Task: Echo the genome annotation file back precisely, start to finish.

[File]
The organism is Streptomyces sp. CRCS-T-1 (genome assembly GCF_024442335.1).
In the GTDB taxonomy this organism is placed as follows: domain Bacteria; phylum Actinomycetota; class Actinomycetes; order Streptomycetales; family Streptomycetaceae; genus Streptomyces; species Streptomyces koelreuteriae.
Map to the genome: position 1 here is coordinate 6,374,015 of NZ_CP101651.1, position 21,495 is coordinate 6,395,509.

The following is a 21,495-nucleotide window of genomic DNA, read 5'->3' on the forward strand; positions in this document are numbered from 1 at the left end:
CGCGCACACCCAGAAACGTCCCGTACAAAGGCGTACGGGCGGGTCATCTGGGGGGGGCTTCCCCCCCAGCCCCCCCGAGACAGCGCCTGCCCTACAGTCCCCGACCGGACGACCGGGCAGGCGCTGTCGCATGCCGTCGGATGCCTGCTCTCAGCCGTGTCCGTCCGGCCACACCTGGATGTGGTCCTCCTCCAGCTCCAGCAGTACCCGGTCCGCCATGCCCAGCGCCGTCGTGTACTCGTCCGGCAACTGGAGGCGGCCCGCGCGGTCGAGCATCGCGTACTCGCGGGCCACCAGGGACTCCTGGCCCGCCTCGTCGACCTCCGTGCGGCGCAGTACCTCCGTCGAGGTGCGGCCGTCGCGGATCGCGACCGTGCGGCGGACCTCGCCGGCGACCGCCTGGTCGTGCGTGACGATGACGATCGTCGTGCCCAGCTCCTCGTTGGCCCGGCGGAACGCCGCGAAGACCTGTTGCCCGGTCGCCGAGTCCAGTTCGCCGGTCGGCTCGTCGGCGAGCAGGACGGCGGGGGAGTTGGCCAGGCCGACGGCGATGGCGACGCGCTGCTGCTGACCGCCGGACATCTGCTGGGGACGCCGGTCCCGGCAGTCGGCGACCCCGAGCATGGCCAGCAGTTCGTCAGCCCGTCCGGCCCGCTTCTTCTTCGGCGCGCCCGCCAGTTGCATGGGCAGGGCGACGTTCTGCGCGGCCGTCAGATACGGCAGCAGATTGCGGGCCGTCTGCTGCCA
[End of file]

The organism is Streptomyces sp. CRCS-T-1 (genome assembly GCF_024442335.1).
In the GTDB taxonomy this organism is placed as follows: domain Bacteria; phylum Actinomycetota; class Actinomycetes; order Streptomycetales; family Streptomycetaceae; genus Streptomyces; species Streptomyces koelreuteriae.
Map to the genome: position 1 here is coordinate 6,374,015 of NZ_CP101651.1, position 21,495 is coordinate 6,395,509.

The following is a 21,495-nucleotide window of genomic DNA, read 5'->3' on the forward strand; positions in this document are numbered from 1 at the left end:
CGCGCACACCCAGAAACGTCCCGTACAAAGGCGTACGGGCGGGTCATCTGGGGGGGGCTTCCCCCCCAGCCCCCCCGAGACAGCGCCTGCCCTACAGTCCCCGACCGGACGACCGGGCAGGCGCTGTCGCATGCCGTCGGATGCCTGCTCTCAGCCGTGTCCGTCCGGCCACACCTGGATGTGGTCCTCCTCCAGCTCCAGCAGTACCCGGTCCGCCATGCCCAGCGCCGTCGTGTACTCGTCCGGCAACTGGAGGCGGCCCGCGCGGTCGAGCATCGCGTACTCGCGGGCCACCAGGGACTCCTGGCCCGCCTCGTCGACCTCCGTGCGGCGCAGTACCTCCGTCGAGGTGCGGCCGTCGCGGATCGCGACCGTGCGGCGGACCTCGCCGGCGACCGCCTGGTCGTGCGTGACGATGACGATCGTCGTGCCCAGCTCCTCGTTGGCCCGGCGGAACGCCGCGAAGACCTGTTGCCCGGTCGCCGAGTCCAGTTCGCCGGTCGGCTCGTCGGCGAGCAGGACGGCGGGGGAGTTGGCCAGGCCGACGGCGATGGCGACGCGCTGCTGCTGACCGCCGGACATCTGCTGGGGACGCCGGTCCCGGCAGTCGGCGACCCCGAGCATGGCCAGCAGTTCGTCAGCCCGTCCGGCCCGCTTCTTCTTCGGCGCGCCCGCCAGTTGCATGGGCAGGGCGACGTTCTGCGCGGCCGTCAGATACGGCAGCAGATTGCGGGCCGTCTGCTGCCA